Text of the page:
Nine out of ten executives comfortable with IT staff out in front of clients

Avanade survey of 1,000 executives finds growing evidence of IT's shift from server administrators to business advisory role.

Business leaders have mixed feelings about the roles of their IT staffs. They see corporate technology decisions moving away from IT departments, yet want IT to take a more proactive role in business initiatives.

Photo: HubSpot

These findings, coming from a survey of 1,003 companies released by Avanade, finds a major shift in IT priorities is underway. IT is no longer behind the scenes in the server room, but now front and center of the business. A majority, 83 percent, said they are comfortable with IT staff interacting directly with important clients and partners in a consultancy role. This percentage is highest in the C-suite — 90 percent of C-level executives would put IT staff in front of important clients in this consultancy role. And 66 percent of companies plan to expand the role IT plays as business advisors in the next year.

To make this shift, business leaders want IT to build skills in key areas that will help source technologies that solve business problems for employees, customers, and partners. C-level executives report a need for more skills in cloud services (44 percent) and service and systems integration (43 percent).

At the same time, so-called shadow IT is accelerating. New research shows 37 percent of technology budgets are now controlled outside of IT departments. In fact, 79 percent of C-level executives believe "they can make better and faster decisions without the involvement of IT."  But it's debatable how far these executives would get without IT departments to hold their hands and untangle any messes they make with cloud services.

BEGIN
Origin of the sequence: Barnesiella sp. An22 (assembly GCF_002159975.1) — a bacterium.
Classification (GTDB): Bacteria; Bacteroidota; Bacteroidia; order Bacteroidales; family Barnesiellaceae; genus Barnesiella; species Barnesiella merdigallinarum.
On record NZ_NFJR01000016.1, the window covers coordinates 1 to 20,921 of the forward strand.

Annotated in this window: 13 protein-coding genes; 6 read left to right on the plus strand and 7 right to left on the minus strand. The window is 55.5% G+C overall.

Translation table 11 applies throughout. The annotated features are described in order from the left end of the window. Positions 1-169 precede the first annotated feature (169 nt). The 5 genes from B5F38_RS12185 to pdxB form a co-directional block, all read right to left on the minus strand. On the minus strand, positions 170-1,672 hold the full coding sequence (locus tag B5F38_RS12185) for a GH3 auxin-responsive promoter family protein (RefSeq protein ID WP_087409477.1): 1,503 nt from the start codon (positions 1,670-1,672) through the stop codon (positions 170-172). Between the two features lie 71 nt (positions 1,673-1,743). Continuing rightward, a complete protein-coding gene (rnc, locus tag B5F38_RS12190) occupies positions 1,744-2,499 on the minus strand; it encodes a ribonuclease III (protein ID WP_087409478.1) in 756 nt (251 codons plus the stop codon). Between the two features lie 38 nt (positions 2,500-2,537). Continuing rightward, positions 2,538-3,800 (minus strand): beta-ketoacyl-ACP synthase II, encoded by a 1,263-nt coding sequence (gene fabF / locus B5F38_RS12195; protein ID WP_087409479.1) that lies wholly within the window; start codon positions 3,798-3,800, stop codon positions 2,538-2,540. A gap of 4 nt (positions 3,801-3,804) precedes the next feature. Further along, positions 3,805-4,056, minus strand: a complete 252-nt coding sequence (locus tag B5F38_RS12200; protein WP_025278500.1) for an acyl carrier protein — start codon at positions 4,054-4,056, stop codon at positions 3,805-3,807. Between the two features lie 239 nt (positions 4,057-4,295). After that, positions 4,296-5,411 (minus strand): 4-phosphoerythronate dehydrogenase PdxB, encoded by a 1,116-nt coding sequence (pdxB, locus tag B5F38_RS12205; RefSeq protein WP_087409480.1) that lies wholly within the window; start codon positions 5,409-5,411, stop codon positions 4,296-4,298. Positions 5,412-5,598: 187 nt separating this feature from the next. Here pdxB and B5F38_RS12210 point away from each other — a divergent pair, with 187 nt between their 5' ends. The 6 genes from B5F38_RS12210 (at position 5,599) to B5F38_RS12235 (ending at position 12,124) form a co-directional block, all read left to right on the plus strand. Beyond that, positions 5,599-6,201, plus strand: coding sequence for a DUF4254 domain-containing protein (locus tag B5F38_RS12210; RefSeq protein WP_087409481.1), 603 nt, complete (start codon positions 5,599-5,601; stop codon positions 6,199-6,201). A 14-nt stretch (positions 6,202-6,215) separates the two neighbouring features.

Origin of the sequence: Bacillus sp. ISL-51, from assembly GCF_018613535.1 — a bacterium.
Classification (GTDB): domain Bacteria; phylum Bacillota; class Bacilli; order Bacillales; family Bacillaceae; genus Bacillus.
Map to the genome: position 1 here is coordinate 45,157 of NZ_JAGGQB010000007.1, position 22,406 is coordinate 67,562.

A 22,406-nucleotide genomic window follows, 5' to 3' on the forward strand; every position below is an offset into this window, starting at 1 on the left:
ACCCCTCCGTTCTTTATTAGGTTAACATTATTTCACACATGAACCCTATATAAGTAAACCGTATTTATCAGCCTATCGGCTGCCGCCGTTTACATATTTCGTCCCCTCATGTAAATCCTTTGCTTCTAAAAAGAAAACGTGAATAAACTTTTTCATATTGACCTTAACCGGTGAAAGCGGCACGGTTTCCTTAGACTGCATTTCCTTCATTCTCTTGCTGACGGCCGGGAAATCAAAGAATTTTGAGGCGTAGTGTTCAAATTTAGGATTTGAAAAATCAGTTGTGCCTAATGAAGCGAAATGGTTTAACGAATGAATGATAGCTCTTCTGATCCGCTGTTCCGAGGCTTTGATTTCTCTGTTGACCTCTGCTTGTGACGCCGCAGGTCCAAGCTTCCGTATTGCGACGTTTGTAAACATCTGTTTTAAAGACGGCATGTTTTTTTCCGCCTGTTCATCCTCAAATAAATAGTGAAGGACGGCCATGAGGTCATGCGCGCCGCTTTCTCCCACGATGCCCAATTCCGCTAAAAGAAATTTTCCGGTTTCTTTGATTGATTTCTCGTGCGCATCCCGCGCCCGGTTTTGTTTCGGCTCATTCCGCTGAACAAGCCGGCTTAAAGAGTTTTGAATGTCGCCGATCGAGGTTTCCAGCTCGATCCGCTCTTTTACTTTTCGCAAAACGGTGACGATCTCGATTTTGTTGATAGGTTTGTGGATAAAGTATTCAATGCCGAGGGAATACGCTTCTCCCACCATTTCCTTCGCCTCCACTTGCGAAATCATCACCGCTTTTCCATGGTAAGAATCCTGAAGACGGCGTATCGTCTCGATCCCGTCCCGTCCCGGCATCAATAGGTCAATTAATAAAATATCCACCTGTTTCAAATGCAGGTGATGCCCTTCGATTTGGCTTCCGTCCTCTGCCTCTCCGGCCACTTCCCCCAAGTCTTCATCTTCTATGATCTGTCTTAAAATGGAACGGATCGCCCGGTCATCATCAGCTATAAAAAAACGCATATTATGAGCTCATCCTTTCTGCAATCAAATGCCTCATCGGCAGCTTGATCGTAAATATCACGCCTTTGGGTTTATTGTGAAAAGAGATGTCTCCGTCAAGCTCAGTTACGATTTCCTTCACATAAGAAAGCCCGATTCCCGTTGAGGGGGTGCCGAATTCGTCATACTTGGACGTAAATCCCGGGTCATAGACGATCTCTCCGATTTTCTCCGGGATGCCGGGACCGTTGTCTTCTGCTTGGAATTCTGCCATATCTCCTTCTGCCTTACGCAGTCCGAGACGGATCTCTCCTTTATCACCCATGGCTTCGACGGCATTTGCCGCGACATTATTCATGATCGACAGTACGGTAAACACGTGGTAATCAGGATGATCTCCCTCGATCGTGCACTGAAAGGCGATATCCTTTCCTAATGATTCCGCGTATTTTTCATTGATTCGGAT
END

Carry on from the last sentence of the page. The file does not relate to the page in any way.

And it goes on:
Technology budgets and decision making may be migrating away from IT departments, but IT is increasingly taking on new roles in the enterprise. With these shifting budgets and loss of control, the study shows a new “services broker” model for IT taking hold. IT is looked upon to consult with departments across the enterprise to better understand their technology needs and objectives, and source internal or external IT services or partners to meet these demands.

More than one-third (35 percent) of companies’ IT departments already act primarily as services brokers today. Among companies whose IT departments are structured this way, 58 percent report they will expand the role of IT services brokers in the next 12 months. Additionally, 68 percent of companies report their IT department is contributing more to accomplishing business objectives than they did three years ago.

Even with these changes, time spent managing the same old legacy systems continues to distract the agenda for IT staff — 36 percent of IT staff’s time is spent managing and maintaining legacy systems.